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Acadian Properties Northshore, L.L.C. v. Fitzmorris

Court of Appeals of Louisiana, First Circuit

November 1, 2017

ACADIAN PROPERTIES NORTHSHORE, L.L.C.
v.
LOUIS FITZMORRIS, IN HIS CAPACITY AS ST. TAMMANYPARISH ASSESSOR, RODNEY J. STRAIN JR., IN HISCAPACITY AS EX-OFFICIO TAX COLLECTOR, AND THELOUISIANA TAX COMMISSION

         On Appeal from The 22nd Judicial District Court, Parish of St. Tammany, State of Louisiana Trial Court No. 2015-12803 The Honorable Reginald T. Badeaux III, Judge Presiding

          Robert S. Reich Lawrence R. Plunkett Jr. Metairie, Louisiana Attorneys for Plaintiff/ Appellant, Acadian Properties Northshore, L.L.C.

          Patrick J. Berrigan Slidell, Louisiana Attorney for Defendant/ Appellee, Louis Fitzmorris, in his capacity as St. Tammany Parish Assessor

          Charles M. Hughes Jr. Mandeville, Louisiana Attorney for Defendant/ Appellee, Rodney J. Strain Jr., in his capacity as Ex-officio Tax Collector

          Robert D. Hoffman Jr. Covington, Louisiana Attorney for Defendant/ Appellee, Louisiana Tax Commission

          BEFORE: GUIDRY, PETTIGREW, AND CRAIN, JJ.

          CRAIN, J.

         This case involves a challenge to an ad valorem property tax assessment. The plaintiff appeals a summary judgment dismissing its petition with prejudice. Finding a procedural error, we vacate the summary judgment and remand for further proceedings.

         FACTS AND PROCEDURAL HISTORY

         Acadian Properties Northshore, L.L.C., owns an eight-acre parcel of land in St. Tammany Parish. Beginning in 2008, the property was assessed as "bona fide timberland, " which meant its assessed valuation was determined based on the parcel's use value instead of its fair market value. See La. Const, art. VII, § 18; La. R.S. 47:2301-09. In 2015, citing Acadian's efforts to develop the property for a shopping center, the St. Tammany Parish Assessor's Office notified Acadian the property did not meet the requirements for "timberland"; therefore, it was not eligible for the use value assessment. As a consequence, the Assessor sought additional taxes and penalties for several prior years in question, including 2012 and 2014.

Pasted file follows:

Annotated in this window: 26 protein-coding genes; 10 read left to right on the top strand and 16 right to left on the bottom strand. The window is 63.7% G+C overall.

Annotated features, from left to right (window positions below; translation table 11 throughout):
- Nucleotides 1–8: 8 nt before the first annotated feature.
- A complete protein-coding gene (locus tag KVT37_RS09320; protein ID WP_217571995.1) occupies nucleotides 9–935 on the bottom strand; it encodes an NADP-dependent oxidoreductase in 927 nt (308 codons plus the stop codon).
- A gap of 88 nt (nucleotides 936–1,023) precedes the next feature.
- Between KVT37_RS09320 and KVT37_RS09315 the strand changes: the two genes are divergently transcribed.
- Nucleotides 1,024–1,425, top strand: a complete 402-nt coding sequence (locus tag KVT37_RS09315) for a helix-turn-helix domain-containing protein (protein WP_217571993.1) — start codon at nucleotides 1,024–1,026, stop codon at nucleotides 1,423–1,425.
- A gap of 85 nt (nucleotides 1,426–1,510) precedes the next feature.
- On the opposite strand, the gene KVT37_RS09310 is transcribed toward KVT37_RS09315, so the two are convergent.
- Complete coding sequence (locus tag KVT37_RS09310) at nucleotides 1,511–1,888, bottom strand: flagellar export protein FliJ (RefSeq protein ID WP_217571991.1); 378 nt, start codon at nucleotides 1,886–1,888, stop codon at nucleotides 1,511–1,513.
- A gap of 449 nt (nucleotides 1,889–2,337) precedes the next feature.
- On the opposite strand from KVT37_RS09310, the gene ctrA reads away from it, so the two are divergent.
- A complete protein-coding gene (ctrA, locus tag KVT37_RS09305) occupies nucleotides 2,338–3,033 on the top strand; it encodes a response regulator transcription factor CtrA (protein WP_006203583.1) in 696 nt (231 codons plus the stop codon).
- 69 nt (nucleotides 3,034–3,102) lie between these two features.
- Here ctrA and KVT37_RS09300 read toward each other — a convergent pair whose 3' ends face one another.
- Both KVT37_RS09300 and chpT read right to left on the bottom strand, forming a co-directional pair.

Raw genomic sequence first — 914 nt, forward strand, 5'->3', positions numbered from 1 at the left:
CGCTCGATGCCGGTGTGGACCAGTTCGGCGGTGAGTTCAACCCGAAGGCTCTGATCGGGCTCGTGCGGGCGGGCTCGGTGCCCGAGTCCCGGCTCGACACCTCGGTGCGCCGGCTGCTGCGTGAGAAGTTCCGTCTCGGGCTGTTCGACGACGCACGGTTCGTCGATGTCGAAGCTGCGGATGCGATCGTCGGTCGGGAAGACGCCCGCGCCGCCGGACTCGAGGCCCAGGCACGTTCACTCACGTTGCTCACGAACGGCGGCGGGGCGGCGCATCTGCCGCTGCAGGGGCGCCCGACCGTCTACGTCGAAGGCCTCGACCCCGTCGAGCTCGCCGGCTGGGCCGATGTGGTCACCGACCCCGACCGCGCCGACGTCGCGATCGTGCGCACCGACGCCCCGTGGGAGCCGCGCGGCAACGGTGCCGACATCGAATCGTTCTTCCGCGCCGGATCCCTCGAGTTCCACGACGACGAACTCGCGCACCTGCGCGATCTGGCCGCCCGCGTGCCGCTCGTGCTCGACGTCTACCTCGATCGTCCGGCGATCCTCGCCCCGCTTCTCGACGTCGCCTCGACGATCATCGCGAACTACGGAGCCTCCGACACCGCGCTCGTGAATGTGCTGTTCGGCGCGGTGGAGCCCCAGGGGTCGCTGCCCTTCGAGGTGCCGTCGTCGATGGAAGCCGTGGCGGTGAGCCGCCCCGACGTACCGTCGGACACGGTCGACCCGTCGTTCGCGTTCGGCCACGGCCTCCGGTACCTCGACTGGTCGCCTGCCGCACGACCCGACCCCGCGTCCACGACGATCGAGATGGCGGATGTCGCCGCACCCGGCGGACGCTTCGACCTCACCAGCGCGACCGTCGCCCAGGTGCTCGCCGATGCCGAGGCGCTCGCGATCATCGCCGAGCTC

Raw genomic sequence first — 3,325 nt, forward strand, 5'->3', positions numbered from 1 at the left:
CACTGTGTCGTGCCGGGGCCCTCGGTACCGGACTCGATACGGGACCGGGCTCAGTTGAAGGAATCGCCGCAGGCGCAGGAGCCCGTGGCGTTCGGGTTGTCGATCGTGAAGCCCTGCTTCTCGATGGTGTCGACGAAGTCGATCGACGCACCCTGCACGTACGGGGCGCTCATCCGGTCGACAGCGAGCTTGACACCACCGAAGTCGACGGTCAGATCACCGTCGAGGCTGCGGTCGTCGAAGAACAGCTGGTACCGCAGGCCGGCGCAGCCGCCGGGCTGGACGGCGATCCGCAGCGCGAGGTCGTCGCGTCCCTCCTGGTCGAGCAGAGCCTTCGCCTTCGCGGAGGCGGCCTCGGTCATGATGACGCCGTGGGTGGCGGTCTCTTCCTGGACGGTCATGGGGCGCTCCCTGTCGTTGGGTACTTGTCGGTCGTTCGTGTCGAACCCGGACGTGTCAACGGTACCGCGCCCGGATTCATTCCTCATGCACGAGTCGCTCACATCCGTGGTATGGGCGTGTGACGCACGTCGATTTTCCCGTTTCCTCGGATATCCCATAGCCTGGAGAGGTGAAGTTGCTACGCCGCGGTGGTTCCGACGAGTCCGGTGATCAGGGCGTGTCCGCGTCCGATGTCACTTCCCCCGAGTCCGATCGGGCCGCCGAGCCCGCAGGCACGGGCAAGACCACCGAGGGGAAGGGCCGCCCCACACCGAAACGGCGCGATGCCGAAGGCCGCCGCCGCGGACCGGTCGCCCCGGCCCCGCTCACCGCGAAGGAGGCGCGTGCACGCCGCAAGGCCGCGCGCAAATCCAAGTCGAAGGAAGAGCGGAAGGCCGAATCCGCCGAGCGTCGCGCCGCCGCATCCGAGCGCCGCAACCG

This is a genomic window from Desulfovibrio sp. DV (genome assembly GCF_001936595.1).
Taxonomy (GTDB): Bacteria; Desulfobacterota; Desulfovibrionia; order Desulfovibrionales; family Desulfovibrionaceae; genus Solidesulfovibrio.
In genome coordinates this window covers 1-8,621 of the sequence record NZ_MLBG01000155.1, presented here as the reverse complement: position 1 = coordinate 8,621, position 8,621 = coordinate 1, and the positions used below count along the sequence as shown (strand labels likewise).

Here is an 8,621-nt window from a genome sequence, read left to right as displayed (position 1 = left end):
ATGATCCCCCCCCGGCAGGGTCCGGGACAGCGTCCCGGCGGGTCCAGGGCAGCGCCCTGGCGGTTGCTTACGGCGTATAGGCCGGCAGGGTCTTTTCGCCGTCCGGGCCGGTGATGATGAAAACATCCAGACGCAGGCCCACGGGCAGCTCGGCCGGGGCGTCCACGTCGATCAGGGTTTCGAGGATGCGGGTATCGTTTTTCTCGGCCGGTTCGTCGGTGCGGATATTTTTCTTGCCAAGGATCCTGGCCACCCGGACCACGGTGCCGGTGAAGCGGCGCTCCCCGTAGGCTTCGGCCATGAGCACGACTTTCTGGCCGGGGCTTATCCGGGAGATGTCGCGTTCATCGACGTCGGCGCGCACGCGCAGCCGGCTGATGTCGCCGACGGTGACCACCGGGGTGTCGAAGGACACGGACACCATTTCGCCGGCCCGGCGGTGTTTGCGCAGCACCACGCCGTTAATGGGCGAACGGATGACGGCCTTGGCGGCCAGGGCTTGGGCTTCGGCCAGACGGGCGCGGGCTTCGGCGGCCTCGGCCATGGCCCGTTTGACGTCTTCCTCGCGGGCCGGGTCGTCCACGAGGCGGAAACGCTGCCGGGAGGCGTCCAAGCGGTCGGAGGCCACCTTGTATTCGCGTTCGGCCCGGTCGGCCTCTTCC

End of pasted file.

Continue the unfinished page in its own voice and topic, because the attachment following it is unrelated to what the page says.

Acadian responded by suing Louis Fitzmorris, in his capacity as St. Tammany Parish Assessor; Rodney J. Strain, Jr., in his capacity as the St. Tammany Parish Tax Collector; and the Louisiana Tax Commission. Acadian's petition focused on two claims: (1) for the 2012 assessment, the Assessor could not retroactively change the use value as qualified timberland and assess additional taxes for that tax year; and (2) for the 2014 assessment, the Assessor ignored the proper classification of the property as bona fide timberland. Acadian paid the 2014 taxes under protest and sought a refund of those taxes.

         After the defendants answered, Acadian filed a motion for partial summary judgment challenging the validity of the "retroactive" 2012 assessment. The motion was set for hearing on November 21, 2016. Twelve days before the hearing, the Assessor filed an opposition to Acadian's motion and a "cross-motion for summary judgment, " seeking dismissal of all of Acadian's claims. Relying on several alternative arguments, the Assessor maintained Acadian did not exhaust its administrative remedies, the property did not qualify for a use value assessment, and Acadian was statutorily barred from challenging the assessed value of the property due to its failure to timely contest the assessments.

         The district court ordered Acadian to appear and show cause on December 20, 2016, why the Assessor's motion for summary judgment should not be granted. The order, which was apparently filed with the Assessor's motion, contained a type-written hearing date of November 21, 2016, but the signed order replaced that date with a hand-written date of December 20, 2016.

         At the November 21, 2016 hearing on Acadian's motion for partial summary judgment, Acadian's attorney objected to the timeliness of the Assessor's opposition and requested that the opposition be stricken and opposing counsel be prohibited from presenting oral argument. Acadian's attorney noted, "[The Assessor] also filed something which is entitled a [cross] motion for summary judgment. It was not properly filed, it was not properly noticed, [and] it is not set for hearing today."

         The district court denied Acadian's partial summary judgment motion and granted the Assessor's cross-motion. When Acadian's attorney objected that the Assessor's motion was not before the court, the district court said it would "suspend the rule of the Court and allow them to file late." A judgment was signed on December 14, 2016, denying summary judgment for Acadian, granting the Assessor's motion, and dismissing Acadian's petition with prejudice. ...


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